Regarding the CLT, it may have already been done but RV8 standard sensors use a different range to the GM ones that MegaSquirt firmware supports "out of the box". You need to make sure your firmware has been updated with the correct values and THE best way to do that is to test the sensor manually - a pot of water on the stove, sensor suspended so that it's immersed in the water and use a thermometer to create a series of reference points of resistance vs temperature. I found when I was still messing with RV8 engines that there were quite large differences in temperature/resistance between the different RV8 sensors. 3.5 sensors were different from 3.9 sensors, for example. I always ended up using EasyTherm because at least then I knew that it was right and matched my sensor. It's also worth swapping the sensor anyway as, even with the stock ECU, the CLT sensor was always prone to going out of spec and causing weird running and starting problems. On the hotwire system it was almost the first thing you did when you came across an odd issue ! One thing that does occur to me though, it would definitely be worth double checking the earth connection on your CLT sensor, make sure it's got a decent connection to the ECU earth otherwise you'll always read low - the sensor is only running at 5 volts so it doesn't take much to skew the readings. If your IAT (MAT) is using the same earth you can also end up with a bridge effect where both sensors feed each other, similar to the effect of a bad earth on a trailer where the indicators cause the tail lights to dim. When you unplugged your IAT, did you see any difference in CLT ? NB lambda sensors are fine for tuning and running, they are not completely linear and you can get decent readings either side of centre albeit quite a small (narrow) range before it falls off the edge. I know WB are the "holy grail" for some but I've never had a good experience with them and never trusted one, not helped by the fact that the early adaptors from innovate were bloody awful and, by all accounts, haven't improved much since ! For longevity and long term accuracy you really can't beat a NB lambda, the one in my competition motor is now 12 years old, it's been drowned in water and mud, it's seen pretty much every extreme of temperature from Scotland in winter to the Australian Outback and never missed a beat. Earlier this month it was in for it's MOT and, while testing the emissions, the tester said it was absolutely spot on and you could see the ECU switching either side of the centre point as I have EGO correction turned on at idle. NB always tunes by voltage, not AFR and you pretty much just set a switchover voltage. I don't think the AFR table in TS is used at all for true Narrow Band but can be used if you're running a WB in NB 0-1v mode. Tuning in NB gives you a base map and, ideally, you want to end up with a simple NB tuned VE table across the board. You can then start to manually lean it out in cruise positions and increase the fuelling in higher power areas although your throttle enrichment often does most of that.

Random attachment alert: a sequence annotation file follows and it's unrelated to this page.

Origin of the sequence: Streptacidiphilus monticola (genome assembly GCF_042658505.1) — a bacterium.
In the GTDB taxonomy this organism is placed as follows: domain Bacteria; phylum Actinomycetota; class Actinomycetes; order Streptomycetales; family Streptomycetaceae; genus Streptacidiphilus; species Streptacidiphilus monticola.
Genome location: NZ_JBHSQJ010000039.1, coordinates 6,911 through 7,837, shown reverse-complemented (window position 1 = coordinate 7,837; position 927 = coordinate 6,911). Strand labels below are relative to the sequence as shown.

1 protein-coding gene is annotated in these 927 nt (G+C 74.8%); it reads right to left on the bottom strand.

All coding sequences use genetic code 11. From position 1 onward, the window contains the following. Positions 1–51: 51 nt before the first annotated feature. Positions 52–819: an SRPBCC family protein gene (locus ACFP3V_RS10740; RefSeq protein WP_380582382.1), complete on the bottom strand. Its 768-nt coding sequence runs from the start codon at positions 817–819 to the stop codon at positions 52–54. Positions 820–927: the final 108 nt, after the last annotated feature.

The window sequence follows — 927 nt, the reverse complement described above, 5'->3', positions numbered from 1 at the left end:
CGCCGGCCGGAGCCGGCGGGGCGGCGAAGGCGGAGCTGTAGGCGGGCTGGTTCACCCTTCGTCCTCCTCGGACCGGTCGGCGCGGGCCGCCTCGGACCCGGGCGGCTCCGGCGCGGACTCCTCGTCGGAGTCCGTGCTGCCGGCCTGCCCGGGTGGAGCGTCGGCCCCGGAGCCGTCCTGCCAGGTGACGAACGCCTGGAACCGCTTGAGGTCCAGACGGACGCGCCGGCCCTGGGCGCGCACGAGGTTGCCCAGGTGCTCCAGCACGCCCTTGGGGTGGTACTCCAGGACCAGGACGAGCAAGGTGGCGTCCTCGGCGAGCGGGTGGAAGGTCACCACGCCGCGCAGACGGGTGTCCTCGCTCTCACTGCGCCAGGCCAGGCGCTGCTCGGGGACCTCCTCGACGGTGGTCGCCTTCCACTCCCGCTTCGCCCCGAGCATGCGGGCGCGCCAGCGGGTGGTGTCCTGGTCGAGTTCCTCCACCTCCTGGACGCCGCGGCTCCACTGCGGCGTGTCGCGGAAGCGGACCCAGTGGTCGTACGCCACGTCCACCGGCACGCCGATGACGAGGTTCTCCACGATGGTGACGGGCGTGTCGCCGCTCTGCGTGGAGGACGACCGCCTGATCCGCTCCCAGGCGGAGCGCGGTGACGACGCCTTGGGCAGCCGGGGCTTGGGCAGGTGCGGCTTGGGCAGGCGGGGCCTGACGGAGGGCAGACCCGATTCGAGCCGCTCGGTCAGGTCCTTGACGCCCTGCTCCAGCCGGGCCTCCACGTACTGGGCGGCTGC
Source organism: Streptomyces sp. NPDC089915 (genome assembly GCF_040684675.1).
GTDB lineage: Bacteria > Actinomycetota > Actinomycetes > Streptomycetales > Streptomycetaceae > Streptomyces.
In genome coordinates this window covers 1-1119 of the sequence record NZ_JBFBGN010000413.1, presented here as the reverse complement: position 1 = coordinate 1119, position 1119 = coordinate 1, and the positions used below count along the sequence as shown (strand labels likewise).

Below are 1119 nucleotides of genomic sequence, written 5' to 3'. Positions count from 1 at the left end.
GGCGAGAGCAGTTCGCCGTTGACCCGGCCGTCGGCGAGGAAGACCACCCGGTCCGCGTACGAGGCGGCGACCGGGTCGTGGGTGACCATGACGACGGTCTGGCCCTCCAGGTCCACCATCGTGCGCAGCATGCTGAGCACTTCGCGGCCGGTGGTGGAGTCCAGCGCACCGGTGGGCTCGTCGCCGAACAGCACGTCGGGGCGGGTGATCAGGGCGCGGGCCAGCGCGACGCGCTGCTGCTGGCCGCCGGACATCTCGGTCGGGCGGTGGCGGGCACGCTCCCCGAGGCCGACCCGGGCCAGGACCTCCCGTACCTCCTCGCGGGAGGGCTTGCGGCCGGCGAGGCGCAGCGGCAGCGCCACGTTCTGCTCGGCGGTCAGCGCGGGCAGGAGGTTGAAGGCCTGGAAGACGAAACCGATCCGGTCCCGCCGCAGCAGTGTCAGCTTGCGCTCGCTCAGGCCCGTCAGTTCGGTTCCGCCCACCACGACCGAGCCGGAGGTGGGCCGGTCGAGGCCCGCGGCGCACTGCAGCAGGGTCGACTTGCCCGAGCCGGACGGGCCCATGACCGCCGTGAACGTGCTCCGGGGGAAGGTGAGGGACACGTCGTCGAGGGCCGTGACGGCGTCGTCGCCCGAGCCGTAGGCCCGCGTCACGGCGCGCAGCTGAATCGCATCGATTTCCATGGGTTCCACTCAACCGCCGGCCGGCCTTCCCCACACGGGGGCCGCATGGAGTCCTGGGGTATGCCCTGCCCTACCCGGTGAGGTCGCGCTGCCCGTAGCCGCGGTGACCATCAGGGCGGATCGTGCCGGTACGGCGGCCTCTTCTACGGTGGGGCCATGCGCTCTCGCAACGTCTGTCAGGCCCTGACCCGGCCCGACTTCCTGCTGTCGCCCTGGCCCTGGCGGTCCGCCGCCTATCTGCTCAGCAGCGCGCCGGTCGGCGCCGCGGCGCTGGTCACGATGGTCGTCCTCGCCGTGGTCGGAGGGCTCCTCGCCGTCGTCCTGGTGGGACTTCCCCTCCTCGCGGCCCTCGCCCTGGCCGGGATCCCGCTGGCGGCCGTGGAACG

15. Dave W

    Defender Vs Series Track Rod ends

    Not sure about the thread, think they are the same BUT, from memory, I think the taper is different so you need to make sure the TRE matches the component it's being mated to or it will only contact on a small part of the taper.
×

Important Information

We use cookies to ensure you get the best experience. By using our website you agree to our Cookie Policy